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Archive for the ‘surveillance’ category: Page 5

Jan 9, 2022

A New Tilt-Rotor VTOL Drone Transitions to Fixed-Wing Flight With Zero Input

Posted by in categories: climatology, drones, robotics/AI, surveillance

Recharging Drones in only 45 minutes.

Recently, Autel Robotics released a new drone charging platform that allows drones to take on multiple recursive missions independent of weather across a wide variety of industrial applications, including industrial energy inspection, natural disaster monitoring, and more.

Continue reading “A New Tilt-Rotor VTOL Drone Transitions to Fixed-Wing Flight With Zero Input” »

Jan 7, 2022

Rockefeller saliva test for COVID-19 outperforms commercial swab tests

Posted by in categories: biotech/medical, surveillance

In the early days of the pandemic, with commercial COVID tests in short supply, Rockefeller’s Robert B. Darnell developed an in-house assay to identify positive cases within the Rockefeller community. It turned out to be easier and safer to administer than the tests available at the time, and it has been used tens of thousands of times over the past nine months to identify and isolate infected individuals working on the university’s campus.

Now, a new study in PLoS confirms that Darnell’s test performs as well, if not better, than FDA-authorized nasal and oral swab tests. In a direct head-to-head comparison of 162 individuals who received both Rockefeller’s “DRUL” saliva test and a conventional swab test, DRUL caught all of the cases that the swabs identified as positive—plus four positive cases that the swabs missed entirely.

“This research confirms that the test we developed is sensitive and safe,” says Darnell, the Robert and Harriet Heilbrunn professor and head of the Laboratory of Molecular Neuro-Oncology. “It is inexpensive, has provided excellent surveillance within the Rockefeller community, and has the potential to improve safety in communities as the pandemic drags on.”

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Dec 30, 2021

Webb, and Psyche

Posted by in categories: space, surveillance

Webb, and Psychean editorial note by Adriano V. Autino.


We just attended the launch of the James Webb Telescope, headed to the Earth-Sun Lagrange point 2 (L2), at 1.5 kilometers from Earth. A very ambitious project, aimed to place a human eye in a location where it will be easier to investigate the origin and the meaningful life events of the universe, of our solar system and our mother planet. What raised some thoughts in my mind is one of the characteristics of this beautiful sample of human ingenuity and hunger for knowledge: the JWST mirror has been plated with gold, due to elements properties like a high reflection of infrared light and extreme un-reactivity. My aim is not to discuss this choice from the scientific point of view. It makes me rather think about the value of precious metals, that’s not only their beauty, nor the use we make of them to realize precious jewels.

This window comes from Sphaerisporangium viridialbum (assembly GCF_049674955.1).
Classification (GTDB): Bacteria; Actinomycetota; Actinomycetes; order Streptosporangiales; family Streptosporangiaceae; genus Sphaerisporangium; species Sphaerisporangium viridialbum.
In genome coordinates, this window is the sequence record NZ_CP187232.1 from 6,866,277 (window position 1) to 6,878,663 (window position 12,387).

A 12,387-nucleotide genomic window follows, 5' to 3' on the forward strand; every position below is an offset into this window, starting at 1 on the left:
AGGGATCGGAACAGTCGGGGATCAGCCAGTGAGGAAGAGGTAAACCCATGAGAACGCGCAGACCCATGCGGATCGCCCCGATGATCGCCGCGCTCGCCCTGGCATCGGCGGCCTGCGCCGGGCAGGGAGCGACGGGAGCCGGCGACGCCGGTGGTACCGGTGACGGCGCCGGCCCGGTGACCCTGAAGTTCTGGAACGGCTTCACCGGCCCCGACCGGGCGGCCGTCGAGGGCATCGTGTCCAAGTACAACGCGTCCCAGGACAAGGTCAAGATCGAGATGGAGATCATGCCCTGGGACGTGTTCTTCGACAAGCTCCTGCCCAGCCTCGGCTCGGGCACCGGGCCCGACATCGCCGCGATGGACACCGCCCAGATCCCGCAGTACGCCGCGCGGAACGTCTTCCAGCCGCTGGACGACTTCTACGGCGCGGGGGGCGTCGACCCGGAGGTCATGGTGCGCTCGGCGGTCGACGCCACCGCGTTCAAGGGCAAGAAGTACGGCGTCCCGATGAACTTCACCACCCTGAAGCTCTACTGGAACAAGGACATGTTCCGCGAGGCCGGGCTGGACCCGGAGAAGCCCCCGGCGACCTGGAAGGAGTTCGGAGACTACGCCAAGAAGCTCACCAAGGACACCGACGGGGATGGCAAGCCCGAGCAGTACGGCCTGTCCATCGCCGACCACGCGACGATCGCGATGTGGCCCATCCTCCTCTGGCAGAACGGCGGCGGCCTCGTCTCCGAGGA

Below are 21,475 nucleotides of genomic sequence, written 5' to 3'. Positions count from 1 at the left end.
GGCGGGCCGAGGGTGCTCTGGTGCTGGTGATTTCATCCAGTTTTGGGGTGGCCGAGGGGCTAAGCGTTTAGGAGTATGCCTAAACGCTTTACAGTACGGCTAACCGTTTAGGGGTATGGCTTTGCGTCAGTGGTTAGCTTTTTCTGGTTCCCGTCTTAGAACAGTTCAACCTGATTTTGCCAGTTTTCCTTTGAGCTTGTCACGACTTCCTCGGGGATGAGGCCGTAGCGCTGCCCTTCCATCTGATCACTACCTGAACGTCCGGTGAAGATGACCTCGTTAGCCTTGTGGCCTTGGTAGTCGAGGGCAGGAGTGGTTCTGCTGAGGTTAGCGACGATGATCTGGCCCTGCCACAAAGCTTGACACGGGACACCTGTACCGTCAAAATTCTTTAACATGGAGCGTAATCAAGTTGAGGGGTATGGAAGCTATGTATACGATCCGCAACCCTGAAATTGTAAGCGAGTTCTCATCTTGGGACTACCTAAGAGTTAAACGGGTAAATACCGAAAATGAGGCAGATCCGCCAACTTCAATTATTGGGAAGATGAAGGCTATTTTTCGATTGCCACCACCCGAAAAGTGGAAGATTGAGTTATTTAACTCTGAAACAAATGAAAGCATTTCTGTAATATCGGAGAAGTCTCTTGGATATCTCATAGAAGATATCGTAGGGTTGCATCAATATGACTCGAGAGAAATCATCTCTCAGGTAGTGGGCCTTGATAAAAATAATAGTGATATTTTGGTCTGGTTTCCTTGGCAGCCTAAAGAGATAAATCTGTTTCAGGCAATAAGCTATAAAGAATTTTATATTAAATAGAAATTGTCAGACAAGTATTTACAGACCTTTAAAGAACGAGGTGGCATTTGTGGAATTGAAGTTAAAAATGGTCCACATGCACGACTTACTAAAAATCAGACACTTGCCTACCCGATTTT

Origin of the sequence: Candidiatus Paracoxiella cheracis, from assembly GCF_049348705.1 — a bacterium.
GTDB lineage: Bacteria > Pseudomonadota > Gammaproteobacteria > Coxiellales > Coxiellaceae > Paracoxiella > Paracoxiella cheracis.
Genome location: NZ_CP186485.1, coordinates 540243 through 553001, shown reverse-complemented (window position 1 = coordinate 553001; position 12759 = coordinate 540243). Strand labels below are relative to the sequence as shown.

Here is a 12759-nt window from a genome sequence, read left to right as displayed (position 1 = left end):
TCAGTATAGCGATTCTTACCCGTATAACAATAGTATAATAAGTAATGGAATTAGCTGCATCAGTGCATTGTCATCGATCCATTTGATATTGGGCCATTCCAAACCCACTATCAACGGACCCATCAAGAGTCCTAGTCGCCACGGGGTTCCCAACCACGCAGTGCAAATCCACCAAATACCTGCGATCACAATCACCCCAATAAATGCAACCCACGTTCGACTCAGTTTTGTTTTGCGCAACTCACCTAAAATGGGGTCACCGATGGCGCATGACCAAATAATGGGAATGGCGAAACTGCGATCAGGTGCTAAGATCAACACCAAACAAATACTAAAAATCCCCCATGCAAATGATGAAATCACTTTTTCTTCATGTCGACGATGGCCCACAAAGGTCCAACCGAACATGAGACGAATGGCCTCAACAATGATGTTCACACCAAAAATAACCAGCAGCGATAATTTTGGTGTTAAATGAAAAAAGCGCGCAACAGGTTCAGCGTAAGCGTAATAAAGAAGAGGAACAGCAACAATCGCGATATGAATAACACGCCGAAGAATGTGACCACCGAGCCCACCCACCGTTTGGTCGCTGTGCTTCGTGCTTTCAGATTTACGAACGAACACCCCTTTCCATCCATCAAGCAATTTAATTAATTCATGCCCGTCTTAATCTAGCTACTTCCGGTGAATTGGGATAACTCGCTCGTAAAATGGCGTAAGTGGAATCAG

While I was in space just with my mind, it was easy to go some more million kilometers further away, reaching to the 16 Psyche Asteroid. Psyche – an M-type asteroid, fragment of a proto-planet broken up during the birth of the solar system — dwells somewhere in the middle of the Asteroid Belt, between Mars and Jupiter. The distance from Earth ranges from 252 million to 645 million kilometers.

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Dec 24, 2021

The World’s Fastest Plane’s Successor Will Reach Over 4,600 Miles

Posted by in categories: robotics/AI, surveillance, transportation

Lockheed Martin’s new hypersonic plane is expected to travel at Mach 6.

The Lockheed Martin SR-72, which is rumored to be the world’s fastest plane, is expected to make a test flight in 2025, eight years after its private proposal in 2013.

SR-72 will be the successor of the SR-71 Blackbird, the fastest manned aircraft which smashed speed records in 1974 and was retired by the U.S. Air Force back in 1998.

Continue reading “The World’s Fastest Plane’s Successor Will Reach Over 4,600 Miles” »

Dec 16, 2021

In the Age of AI (full film) | FRONTLINE

Posted by in categories: education, employment, robotics/AI, surveillance

A documentary exploring how artificial intelligence is changing life as we know it — from jobs to privacy to a growing rivalry between the U.S. and China.

FRONTLINE investigates the promise and perils of AI and automation, tracing a new industrial revolution that will reshape and disrupt our world, and allow the emergence of a surveillance society.

Continue reading “In the Age of AI (full film) | FRONTLINE” »

Dec 5, 2021

Clearview AI Is Enroute to Win an US Patent for Facial Recognition Technology

Posted by in categories: government, law enforcement, robotics/AI, surveillance

The government wants to have a “search engine for faces,” but the experts are wary.